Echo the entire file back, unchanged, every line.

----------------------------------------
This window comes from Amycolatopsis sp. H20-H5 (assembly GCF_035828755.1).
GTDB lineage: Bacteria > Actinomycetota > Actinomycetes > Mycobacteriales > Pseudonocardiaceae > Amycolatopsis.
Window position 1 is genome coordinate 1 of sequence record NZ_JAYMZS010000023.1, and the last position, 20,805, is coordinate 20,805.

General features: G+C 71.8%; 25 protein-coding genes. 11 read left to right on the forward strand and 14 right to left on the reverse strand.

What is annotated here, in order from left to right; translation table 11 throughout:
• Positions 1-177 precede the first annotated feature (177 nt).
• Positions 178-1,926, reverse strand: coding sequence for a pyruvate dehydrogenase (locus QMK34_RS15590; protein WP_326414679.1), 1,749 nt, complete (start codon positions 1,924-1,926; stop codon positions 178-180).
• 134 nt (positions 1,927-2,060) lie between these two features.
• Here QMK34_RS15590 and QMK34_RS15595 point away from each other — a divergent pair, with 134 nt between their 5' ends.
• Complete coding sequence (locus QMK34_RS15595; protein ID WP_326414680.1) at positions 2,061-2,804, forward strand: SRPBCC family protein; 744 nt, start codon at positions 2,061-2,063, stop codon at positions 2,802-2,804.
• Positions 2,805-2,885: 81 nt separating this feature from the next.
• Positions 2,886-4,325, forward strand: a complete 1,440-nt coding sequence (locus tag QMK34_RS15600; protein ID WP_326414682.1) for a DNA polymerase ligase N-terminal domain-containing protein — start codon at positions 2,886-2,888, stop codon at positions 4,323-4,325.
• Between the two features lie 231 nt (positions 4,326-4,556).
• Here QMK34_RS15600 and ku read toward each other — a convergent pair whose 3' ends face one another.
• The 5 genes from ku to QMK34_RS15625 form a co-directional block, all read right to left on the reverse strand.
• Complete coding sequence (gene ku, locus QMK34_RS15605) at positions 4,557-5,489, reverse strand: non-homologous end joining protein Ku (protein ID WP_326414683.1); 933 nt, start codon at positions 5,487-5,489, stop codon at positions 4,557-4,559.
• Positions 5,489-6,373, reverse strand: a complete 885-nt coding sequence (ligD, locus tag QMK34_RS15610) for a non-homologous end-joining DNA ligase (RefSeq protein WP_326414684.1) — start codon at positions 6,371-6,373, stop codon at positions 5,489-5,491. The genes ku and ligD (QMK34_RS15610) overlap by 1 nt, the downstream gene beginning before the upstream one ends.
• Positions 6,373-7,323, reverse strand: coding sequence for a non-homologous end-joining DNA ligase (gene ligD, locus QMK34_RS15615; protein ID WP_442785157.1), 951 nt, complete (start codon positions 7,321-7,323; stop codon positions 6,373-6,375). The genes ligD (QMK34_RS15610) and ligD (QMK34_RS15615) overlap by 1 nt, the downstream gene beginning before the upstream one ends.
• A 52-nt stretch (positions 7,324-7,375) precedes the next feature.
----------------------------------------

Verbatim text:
This window comes from Amycolatopsis sp. H20-H5 (assembly GCF_035828755.1).
GTDB lineage: Bacteria > Actinomycetota > Actinomycetes > Mycobacteriales > Pseudonocardiaceae > Amycolatopsis.
Window position 1 is genome coordinate 1 of sequence record NZ_JAYMZS010000023.1, and the last position, 20,805, is coordinate 20,805.

General features: G+C 71.8%; 25 protein-coding genes. 11 read left to right on the forward strand and 14 right to left on the reverse strand.

What is annotated here, in order from left to right; translation table 11 throughout:
• Positions 1-177 precede the first annotated feature (177 nt).
• Positions 178-1,926, reverse strand: coding sequence for a pyruvate dehydrogenase (locus QMK34_RS15590; protein WP_326414679.1), 1,749 nt, complete (start codon positions 1,924-1,926; stop codon positions 178-180).
• 134 nt (positions 1,927-2,060) lie between these two features.
• Here QMK34_RS15590 and QMK34_RS15595 point away from each other — a divergent pair, with 134 nt between their 5' ends.
• Complete coding sequence (locus QMK34_RS15595; protein ID WP_326414680.1) at positions 2,061-2,804, forward strand: SRPBCC family protein; 744 nt, start codon at positions 2,061-2,063, stop codon at positions 2,802-2,804.
• Positions 2,805-2,885: 81 nt separating this feature from the next.
• Positions 2,886-4,325, forward strand: a complete 1,440-nt coding sequence (locus tag QMK34_RS15600; protein ID WP_326414682.1) for a DNA polymerase ligase N-terminal domain-containing protein — start codon at positions 2,886-2,888, stop codon at positions 4,323-4,325.
• Between the two features lie 231 nt (positions 4,326-4,556).
• Here QMK34_RS15600 and ku read toward each other — a convergent pair whose 3' ends face one another.
• The 5 genes from ku to QMK34_RS15625 form a co-directional block, all read right to left on the reverse strand.
• Complete coding sequence (gene ku, locus QMK34_RS15605) at positions 4,557-5,489, reverse strand: non-homologous end joining protein Ku (protein ID WP_326414683.1); 933 nt, start codon at positions 5,487-5,489, stop codon at positions 4,557-4,559.
• Positions 5,489-6,373, reverse strand: a complete 885-nt coding sequence (ligD, locus tag QMK34_RS15610) for a non-homologous end-joining DNA ligase (RefSeq protein WP_326414684.1) — start codon at positions 6,371-6,373, stop codon at positions 5,489-5,491. The genes ku and ligD (QMK34_RS15610) overlap by 1 nt, the downstream gene beginning before the upstream one ends.
• Positions 6,373-7,323, reverse strand: coding sequence for a non-homologous end-joining DNA ligase (gene ligD, locus QMK34_RS15615; protein ID WP_442785157.1), 951 nt, complete (start codon positions 7,321-7,323; stop codon positions 6,373-6,375). The genes ligD (QMK34_RS15610) and ligD (QMK34_RS15615) overlap by 1 nt, the downstream gene beginning before the upstream one ends.
• A 52-nt stretch (positions 7,324-7,375) precedes the next feature.